Pachysandra terminalis, also called Japanese spurge, is a desirable ground cover adaptable to partly or even deeply shaded exposures. Though it is usually grown for its evergreen leaves which reach 9 to 12 inches high, pachysandra also produces tiny white flowers in the spring. It is especially useful for planting under evergreen trees. Marjan Kluepfel and Bob Polomski, plant specialists with Clemson University, call it “one of the most functional plants used in today’s landscape.”
Find a location in partial shade to deep shade. If planted in too much sun, pachysandra becomes chlorotic (abnormally yellow). Be sure the location is protected from the sun in the winter as well as in the summer. Too much sun exposure during the cold months can cause pachysandra leaves to suffer from winter “burn” and turn brown.
Provide well-drained, rich soil amended with organic matter. Pachysandra should ideally be planted where it can be kept moist, but it will tolerate soil that is occasionally dry. It also prefers an acidic soil, but will grow in a neutral to slightly alkaline pH.
Plant nursery plants 6 to 12 inches apart. Plant closer together if the plants are small, or if you desire them to fill in quickly as a ground cover. Remove pots if the plants are in peat plugs; this will help the roots to establish quickly.
Provide a light mulch to maintain soil moisture and keep down weeds. Newly planted pachysandra should receive about 2 inches of water a week; established beds require about 1 inch of water per week during the growing season.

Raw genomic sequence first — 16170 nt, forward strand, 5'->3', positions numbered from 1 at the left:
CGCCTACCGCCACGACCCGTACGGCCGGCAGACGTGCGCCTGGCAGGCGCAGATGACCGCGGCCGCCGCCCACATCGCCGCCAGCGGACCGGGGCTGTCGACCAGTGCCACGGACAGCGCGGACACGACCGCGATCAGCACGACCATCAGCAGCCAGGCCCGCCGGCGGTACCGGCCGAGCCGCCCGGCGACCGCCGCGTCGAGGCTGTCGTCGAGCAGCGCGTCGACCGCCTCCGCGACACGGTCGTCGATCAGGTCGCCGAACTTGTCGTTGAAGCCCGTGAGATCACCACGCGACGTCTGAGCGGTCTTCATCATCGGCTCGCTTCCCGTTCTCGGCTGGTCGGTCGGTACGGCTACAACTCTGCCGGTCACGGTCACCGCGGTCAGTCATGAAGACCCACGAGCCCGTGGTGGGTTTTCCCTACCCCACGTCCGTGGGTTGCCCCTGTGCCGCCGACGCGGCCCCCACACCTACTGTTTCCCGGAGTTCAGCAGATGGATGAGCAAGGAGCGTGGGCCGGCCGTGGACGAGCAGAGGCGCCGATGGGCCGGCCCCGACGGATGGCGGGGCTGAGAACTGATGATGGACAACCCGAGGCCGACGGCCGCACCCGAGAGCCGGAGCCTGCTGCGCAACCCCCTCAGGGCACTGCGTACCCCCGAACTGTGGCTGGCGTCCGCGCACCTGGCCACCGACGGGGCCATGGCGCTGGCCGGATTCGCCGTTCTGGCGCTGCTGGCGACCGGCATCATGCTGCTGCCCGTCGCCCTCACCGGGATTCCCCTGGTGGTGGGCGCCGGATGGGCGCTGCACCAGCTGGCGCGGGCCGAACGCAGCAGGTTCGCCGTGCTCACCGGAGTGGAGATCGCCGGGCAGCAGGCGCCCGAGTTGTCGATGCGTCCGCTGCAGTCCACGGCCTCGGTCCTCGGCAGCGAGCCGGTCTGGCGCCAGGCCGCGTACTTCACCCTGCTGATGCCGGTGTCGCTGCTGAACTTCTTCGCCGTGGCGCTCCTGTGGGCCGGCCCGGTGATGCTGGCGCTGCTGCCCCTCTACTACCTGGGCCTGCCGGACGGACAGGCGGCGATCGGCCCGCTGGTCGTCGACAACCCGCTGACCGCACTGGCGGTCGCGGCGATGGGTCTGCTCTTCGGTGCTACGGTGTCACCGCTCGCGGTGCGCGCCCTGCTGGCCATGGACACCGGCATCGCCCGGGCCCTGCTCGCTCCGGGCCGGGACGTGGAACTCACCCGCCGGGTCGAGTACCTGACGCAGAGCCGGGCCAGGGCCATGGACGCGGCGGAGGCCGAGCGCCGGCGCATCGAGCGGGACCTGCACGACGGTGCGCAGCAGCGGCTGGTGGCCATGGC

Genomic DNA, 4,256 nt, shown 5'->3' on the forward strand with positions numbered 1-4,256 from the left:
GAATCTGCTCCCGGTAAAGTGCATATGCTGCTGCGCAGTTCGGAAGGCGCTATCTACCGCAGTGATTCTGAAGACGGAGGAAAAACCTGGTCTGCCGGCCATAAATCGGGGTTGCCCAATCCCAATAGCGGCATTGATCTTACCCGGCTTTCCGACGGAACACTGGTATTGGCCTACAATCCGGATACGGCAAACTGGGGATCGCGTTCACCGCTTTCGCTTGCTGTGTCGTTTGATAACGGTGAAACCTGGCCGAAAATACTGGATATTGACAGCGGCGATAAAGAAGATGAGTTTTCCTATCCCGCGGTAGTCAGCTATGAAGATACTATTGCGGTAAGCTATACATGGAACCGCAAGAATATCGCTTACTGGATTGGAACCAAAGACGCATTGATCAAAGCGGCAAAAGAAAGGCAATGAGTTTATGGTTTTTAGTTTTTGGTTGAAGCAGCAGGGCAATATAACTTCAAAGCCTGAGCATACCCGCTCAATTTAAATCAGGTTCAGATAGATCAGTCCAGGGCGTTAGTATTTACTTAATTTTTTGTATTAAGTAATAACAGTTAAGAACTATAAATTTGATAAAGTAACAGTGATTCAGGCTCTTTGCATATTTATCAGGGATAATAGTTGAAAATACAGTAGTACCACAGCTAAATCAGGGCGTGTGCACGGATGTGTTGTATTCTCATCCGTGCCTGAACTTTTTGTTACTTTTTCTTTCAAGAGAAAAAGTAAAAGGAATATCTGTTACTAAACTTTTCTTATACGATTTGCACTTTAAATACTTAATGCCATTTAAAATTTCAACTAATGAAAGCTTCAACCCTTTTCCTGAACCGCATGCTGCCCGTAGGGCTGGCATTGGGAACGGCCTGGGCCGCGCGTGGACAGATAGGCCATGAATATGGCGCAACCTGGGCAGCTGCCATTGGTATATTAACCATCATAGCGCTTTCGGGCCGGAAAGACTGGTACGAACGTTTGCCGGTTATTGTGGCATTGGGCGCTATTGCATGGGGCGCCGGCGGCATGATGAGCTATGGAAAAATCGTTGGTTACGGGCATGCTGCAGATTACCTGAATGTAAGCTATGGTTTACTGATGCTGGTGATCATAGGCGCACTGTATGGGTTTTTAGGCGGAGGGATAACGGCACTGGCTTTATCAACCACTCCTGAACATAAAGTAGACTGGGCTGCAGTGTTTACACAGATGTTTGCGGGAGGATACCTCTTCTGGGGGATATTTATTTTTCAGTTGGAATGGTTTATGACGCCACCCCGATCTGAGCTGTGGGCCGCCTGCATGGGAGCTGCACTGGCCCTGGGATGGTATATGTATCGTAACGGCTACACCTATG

Clip the tips of vigorous plants in the spring to encourage more dense growth, but don’t cut plants to the ground. Take care with the semiwoody stems, particularly of mature plants. When cleaning leaves from a pachysandra bed in the autumn, rake gently or use a blower to avoid snapping off the plants at ground level.
Watch for pests which can bother pachysandra, including scale, mites, root-knot nematode and leaf blight. The most common problem is Volutella leaf blight, which is caused by a fungus and creates black/brown lesions on the leaves, which eventually die.
Remove any diseased leaves from plants affected by blight; prune back or remove plants with infected stems. Only prune plants when they are dry to avoid spreading disease.
Ward off fungus by keeping pachysandra healthy: be sure it is not in too much sun and is able to rapidly dry after rain. See that it receives enough water in the summer and is not exposed to injury from salt in the winter.